Friday, November 4, 2011

Harvard Law School to Sponsor ANPRM Conference

Michelle Meyer of the Petrie-Flom Center for Health Law Policy, Biotechnology and Bioethics at Harvard Law School kindly alerted me to a conference on the ANPRM planned for May 18 and 19, 2012. The following comes from the official announcement.

Conference Announcement and Call for Proposals: The Future of Human Subjects Research Regulation

The Petrie-Flom Center for Health Law Policy, Biotechnology and Bioethics at Harvard Law School is pleased to announce plans for our annual conference, this year entitled: “The Future of Human Subjects Research Regulation” The one and a half day event will take place Friday, May 18 and Saturday May 19, 2012 at Harvard Law School in Cambridge, Massachusetts.

Conference Description

The U.S. Department of Health and Human Services recently released an Advanced Notice of Proposed Rulemaking (ANPRM), titled “Human Subjects Research Protections: Enhancing Protections for Research Subjects and Reducing Burden, Delay, and Ambiguity for Investigators,” which proposes to substantially amend the Common Rule for the first time in twenty years. This development, as well as attention by the Presidential Commission for the Study of Bioethical Issues, suggests we are at a moment when the regulation of human subjects research is ripe for re-thinking. This conference is meant to gather leading experts from the U.S. and across the globe to assist in that rethinking.

For further information on the call and for application requirements and deadlines, please see

Proposals are due November 25.

1 comment:

Anonymous said...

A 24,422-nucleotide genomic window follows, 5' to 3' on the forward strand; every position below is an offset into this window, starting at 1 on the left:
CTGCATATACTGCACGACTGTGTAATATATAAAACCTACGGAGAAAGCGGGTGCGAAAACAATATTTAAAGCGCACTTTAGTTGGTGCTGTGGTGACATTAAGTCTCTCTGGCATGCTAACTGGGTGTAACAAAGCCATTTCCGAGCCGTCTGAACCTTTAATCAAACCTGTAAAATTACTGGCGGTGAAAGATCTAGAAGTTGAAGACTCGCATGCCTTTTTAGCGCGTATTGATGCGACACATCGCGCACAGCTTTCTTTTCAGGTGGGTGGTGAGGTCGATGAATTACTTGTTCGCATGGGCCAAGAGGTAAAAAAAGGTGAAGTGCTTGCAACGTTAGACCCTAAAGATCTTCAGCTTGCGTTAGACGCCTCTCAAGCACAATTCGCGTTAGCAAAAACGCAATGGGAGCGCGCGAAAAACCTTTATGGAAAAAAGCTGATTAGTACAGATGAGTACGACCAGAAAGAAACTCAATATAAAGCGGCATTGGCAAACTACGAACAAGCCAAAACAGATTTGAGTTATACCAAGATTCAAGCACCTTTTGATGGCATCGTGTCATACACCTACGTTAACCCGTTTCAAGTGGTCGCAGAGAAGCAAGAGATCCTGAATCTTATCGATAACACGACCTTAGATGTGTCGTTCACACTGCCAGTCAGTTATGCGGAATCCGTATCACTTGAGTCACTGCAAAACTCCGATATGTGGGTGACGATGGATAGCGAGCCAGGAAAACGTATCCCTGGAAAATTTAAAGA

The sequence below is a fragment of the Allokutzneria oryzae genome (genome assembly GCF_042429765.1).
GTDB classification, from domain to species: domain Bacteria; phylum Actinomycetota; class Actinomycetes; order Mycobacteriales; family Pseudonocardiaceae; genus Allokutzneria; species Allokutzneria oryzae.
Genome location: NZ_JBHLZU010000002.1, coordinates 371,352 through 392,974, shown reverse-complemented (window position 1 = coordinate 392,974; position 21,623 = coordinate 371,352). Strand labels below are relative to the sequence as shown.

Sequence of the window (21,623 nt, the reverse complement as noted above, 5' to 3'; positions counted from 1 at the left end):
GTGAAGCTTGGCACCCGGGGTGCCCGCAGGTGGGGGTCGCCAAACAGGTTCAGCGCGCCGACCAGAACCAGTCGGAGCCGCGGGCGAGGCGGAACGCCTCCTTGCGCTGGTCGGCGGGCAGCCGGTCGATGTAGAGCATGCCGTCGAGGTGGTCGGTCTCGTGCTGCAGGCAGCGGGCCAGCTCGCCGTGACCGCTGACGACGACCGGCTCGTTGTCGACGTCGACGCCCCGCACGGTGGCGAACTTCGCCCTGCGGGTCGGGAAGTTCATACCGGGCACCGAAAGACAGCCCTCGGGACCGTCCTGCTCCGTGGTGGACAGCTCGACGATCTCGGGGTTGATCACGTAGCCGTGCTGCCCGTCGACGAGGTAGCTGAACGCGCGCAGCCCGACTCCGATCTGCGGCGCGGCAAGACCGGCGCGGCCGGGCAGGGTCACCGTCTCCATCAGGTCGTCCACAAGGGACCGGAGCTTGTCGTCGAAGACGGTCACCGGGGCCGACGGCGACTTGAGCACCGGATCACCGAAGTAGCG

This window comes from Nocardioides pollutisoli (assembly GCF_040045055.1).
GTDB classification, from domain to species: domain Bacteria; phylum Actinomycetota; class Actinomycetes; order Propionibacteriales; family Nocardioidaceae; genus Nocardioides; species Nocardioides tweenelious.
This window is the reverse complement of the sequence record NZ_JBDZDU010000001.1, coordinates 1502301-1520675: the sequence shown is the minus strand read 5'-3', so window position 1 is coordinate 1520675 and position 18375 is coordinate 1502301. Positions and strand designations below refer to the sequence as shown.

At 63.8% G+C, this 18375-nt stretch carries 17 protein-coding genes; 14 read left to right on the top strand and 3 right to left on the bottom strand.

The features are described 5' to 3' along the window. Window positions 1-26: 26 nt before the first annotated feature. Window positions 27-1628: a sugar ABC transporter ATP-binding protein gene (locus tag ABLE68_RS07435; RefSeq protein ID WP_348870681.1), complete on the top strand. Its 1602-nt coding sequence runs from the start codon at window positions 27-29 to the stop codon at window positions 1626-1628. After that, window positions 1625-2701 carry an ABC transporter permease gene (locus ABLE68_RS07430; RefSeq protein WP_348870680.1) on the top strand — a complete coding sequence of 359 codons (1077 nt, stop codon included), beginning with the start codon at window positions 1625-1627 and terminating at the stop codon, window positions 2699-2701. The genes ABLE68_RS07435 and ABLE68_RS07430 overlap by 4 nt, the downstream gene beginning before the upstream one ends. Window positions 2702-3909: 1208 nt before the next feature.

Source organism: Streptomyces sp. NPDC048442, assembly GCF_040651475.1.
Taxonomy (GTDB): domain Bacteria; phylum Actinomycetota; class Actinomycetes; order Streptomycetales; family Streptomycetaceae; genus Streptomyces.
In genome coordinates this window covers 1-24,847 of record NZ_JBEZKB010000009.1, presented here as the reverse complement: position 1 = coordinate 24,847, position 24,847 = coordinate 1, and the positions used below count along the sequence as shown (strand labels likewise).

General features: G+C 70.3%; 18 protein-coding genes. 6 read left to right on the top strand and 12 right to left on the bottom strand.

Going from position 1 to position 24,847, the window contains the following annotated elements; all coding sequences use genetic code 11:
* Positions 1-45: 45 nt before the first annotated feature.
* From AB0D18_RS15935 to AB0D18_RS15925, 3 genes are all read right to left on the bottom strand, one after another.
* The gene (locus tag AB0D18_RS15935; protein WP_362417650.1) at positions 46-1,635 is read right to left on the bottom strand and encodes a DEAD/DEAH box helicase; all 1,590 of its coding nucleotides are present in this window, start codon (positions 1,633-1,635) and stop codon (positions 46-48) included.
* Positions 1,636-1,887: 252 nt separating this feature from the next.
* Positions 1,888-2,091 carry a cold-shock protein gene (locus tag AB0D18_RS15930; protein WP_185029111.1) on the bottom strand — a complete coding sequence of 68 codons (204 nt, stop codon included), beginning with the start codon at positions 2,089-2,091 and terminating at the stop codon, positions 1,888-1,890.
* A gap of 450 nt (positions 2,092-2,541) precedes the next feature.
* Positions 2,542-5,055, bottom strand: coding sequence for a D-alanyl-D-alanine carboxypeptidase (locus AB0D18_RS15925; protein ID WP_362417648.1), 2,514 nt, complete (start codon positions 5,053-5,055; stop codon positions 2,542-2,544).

The time is now to press for a proposed rule that eliminates totally and completely regulation of the social sciences and humanities. The Obama Administration is trying to show its bona fides in deregulation. Eliminating current censorship and torture by IRBs could save tens of millions of hours and billions of dollars a year in wasted "paperwork" and "information collection" costs that are currently illegally imposed in violation of the Paperwork Reduction Act and the First Amendment. The man in charge is Cass Sunstein, head of the Office of Information and Regulatory Affairs (OIRA) at the Office of Management and Budget, and a former University of Chicago professor. It is time for him to earn his pay. The woman in charge is Kathleen Sibelius, Secretary of HHS. We do NOT want to wait until next spring for a conference on the ANPRM, we want a proposed rule (NPRM) this winter, aimed at eliminating IRB review of riskless social and humanities research and at preventing IRBs from even reviewing whether such research is exempt or "excluded." Send Sunstein and Sibelius a message, and enlist thinktank and other external support. Remember that the current rule actually says that 99 percent of all social science is excluded, and doesn't even bother to discuss history and the humanities, which were not ever regarded as human experimentation that even needed to be excluded. The current rule does not give IRBs any authority to review exempt research, let alone to decide whether or not it is exempt. This is a problem that can easily be solved, if only the Administration will face it frontally. The time for academic discussion is over. The time for action is now.